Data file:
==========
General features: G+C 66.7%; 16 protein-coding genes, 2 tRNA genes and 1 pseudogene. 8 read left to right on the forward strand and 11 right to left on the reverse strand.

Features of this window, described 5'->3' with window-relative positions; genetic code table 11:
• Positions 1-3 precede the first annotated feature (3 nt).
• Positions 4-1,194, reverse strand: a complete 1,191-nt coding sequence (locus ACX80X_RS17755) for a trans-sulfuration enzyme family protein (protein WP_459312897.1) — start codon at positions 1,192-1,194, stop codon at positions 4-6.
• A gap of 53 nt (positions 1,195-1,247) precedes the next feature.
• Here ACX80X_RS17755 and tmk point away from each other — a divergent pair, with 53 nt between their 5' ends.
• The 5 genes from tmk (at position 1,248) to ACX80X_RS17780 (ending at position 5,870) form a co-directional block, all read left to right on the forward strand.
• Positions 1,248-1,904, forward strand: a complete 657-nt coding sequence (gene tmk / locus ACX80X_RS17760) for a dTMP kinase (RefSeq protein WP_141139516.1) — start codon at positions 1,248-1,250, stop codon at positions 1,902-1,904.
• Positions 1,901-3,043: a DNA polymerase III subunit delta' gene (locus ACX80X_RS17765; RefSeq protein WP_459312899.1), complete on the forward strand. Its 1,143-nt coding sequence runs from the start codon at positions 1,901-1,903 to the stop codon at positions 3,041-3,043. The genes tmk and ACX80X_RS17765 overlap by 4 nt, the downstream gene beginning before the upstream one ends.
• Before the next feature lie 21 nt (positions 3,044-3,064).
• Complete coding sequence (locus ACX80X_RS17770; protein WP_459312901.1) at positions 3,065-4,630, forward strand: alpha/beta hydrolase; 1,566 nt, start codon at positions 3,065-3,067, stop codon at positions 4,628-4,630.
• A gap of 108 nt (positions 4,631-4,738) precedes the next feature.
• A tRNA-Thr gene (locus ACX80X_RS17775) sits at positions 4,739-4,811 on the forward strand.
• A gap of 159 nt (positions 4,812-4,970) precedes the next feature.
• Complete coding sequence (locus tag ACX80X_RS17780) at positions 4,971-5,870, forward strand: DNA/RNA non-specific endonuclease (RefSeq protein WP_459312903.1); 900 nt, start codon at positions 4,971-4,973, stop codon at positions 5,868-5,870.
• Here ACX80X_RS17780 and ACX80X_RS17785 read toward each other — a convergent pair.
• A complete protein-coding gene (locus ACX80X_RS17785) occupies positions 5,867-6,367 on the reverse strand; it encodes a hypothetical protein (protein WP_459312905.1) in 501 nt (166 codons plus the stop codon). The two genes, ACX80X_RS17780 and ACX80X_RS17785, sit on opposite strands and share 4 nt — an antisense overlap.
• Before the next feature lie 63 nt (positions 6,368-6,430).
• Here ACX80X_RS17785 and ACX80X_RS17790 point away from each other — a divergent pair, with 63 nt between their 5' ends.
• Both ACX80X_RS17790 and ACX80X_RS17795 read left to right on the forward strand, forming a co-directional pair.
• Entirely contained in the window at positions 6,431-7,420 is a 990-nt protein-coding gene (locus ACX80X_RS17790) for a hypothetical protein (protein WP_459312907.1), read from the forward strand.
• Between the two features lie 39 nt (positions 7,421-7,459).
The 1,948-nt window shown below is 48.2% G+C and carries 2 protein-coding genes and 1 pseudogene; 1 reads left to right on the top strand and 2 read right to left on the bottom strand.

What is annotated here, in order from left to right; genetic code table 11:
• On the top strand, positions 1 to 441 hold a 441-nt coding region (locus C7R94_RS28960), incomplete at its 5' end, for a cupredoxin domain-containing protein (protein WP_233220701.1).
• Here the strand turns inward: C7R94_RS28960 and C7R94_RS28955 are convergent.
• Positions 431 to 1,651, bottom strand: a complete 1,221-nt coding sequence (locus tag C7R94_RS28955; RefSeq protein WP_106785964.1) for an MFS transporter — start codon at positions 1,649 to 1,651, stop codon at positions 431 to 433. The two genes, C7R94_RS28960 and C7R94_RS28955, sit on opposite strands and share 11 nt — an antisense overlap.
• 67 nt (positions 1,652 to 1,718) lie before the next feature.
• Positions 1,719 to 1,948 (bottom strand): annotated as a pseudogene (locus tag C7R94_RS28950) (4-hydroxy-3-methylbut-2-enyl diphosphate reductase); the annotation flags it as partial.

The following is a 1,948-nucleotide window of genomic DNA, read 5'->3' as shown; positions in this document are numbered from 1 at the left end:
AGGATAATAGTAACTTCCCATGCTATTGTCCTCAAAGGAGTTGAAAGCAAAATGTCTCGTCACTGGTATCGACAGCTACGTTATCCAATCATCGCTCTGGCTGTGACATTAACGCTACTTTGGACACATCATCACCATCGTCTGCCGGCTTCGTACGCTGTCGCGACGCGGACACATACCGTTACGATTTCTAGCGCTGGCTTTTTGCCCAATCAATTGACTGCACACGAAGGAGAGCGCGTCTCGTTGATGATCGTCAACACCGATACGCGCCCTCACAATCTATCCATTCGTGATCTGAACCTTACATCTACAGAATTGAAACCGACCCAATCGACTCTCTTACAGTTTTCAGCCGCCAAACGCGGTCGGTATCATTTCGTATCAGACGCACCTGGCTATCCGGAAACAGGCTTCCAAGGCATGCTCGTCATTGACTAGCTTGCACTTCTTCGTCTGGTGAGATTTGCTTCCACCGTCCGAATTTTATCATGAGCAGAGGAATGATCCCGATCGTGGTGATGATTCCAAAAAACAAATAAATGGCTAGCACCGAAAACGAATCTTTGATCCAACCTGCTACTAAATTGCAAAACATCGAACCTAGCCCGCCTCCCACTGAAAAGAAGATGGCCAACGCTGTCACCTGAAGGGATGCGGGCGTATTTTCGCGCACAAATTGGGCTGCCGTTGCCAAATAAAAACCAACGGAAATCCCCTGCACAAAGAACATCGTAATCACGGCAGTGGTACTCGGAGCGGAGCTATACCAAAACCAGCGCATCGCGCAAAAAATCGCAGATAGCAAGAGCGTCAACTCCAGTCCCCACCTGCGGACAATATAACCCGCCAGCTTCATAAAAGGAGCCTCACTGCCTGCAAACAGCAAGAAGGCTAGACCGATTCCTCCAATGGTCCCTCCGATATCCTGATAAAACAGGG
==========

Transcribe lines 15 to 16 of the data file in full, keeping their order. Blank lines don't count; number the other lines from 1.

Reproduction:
• Complete coding sequence (locus tag ACX80X_RS17780) at positions 4,971-5,870, forward strand: DNA/RNA non-specific endonuclease (RefSeq protein WP_459312903.1); 900 nt, start codon at positions 4,971-4,973, stop codon at positions 5,868-5,870.
• Here ACX80X_RS17780 and ACX80X_RS17785 read toward each other — a convergent pair.